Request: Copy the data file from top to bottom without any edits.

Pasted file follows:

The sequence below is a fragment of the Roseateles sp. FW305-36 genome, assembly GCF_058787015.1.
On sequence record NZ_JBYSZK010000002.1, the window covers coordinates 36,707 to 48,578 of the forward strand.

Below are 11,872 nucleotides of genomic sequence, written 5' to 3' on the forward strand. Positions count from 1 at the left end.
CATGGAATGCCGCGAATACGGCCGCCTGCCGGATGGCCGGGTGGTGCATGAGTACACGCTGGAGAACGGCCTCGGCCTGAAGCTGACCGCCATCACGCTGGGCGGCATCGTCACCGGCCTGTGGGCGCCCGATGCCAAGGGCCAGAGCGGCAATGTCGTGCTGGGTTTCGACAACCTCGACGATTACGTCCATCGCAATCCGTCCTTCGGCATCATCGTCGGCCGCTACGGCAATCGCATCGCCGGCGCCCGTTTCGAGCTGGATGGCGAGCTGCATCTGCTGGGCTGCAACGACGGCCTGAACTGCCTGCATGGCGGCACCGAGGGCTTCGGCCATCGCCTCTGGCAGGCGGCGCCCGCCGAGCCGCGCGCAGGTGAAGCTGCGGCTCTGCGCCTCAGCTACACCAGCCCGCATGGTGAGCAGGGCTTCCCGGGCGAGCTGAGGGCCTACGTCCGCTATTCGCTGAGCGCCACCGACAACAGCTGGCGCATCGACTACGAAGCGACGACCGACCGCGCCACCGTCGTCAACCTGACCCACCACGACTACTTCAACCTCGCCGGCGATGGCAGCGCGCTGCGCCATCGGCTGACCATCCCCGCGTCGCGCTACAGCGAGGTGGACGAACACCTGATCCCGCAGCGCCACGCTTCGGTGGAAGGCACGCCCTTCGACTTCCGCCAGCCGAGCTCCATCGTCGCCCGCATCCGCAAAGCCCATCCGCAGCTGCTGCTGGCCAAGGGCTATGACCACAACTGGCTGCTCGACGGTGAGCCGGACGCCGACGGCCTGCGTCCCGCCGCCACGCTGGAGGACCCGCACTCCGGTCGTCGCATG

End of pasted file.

The sequence below is a fragment of the Roseateles sp. FW305-36 genome, assembly GCF_058787015.1.
On sequence record NZ_JBYSZK010000002.1, the window covers coordinates 36,707 to 48,578 of the forward strand.

Below are 11,872 nucleotides of genomic sequence, written 5' to 3' on the forward strand. Positions count from 1 at the left end.
CATGGAATGCCGCGAATACGGCCGCCTGCCGGATGGCCGGGTGGTGCATGAGTACACGCTGGAGAACGGCCTCGGCCTGAAGCTGACCGCCATCACGCTGGGCGGCATCGTCACCGGCCTGTGGGCGCCCGATGCCAAGGGCCAGAGCGGCAATGTCGTGCTGGGTTTCGACAACCTCGACGATTACGTCCATCGCAATCCGTCCTTCGGCATCATCGTCGGCCGCTACGGCAATCGCATCGCCGGCGCCCGTTTCGAGCTGGATGGCGAGCTGCATCTGCTGGGCTGCAACGACGGCCTGAACTGCCTGCATGGCGGCACCGAGGGCTTCGGCCATCGCCTCTGGCAGGCGGCGCCCGCCGAGCCGCGCGCAGGTGAAGCTGCGGCTCTGCGCCTCAGCTACACCAGCCCGCATGGTGAGCAGGGCTTCCCGGGCGAGCTGAGGGCCTACGTCCGCTATTCGCTGAGCGCCACCGACAACAGCTGGCGCATCGACTACGAAGCGACGACCGACCGCGCCACCGTCGTCAACCTGACCCACCACGACTACTTCAACCTCGCCGGCGATGGCAGCGCGCTGCGCCATCGGCTGACCATCCCCGCGTCGCGCTACAGCGAGGTGGACGAACACCTGATCCCGCAGCGCCACGCTTCGGTGGAAGGCACGCCCTTCGACTTCCGCCAGCCGAGCTCCATCGTCGCCCGCATCCGCAAAGCCCATCCGCAGCTGCTGCTGGCCAAGGGCTATGACCACAACTGGCTGCTCGACGGTGAGCCGGACGCCGACGGCCTGCGTCCCGCCGCCACGCTGGAGGACCCGCACTCCGGTCGTCGCATG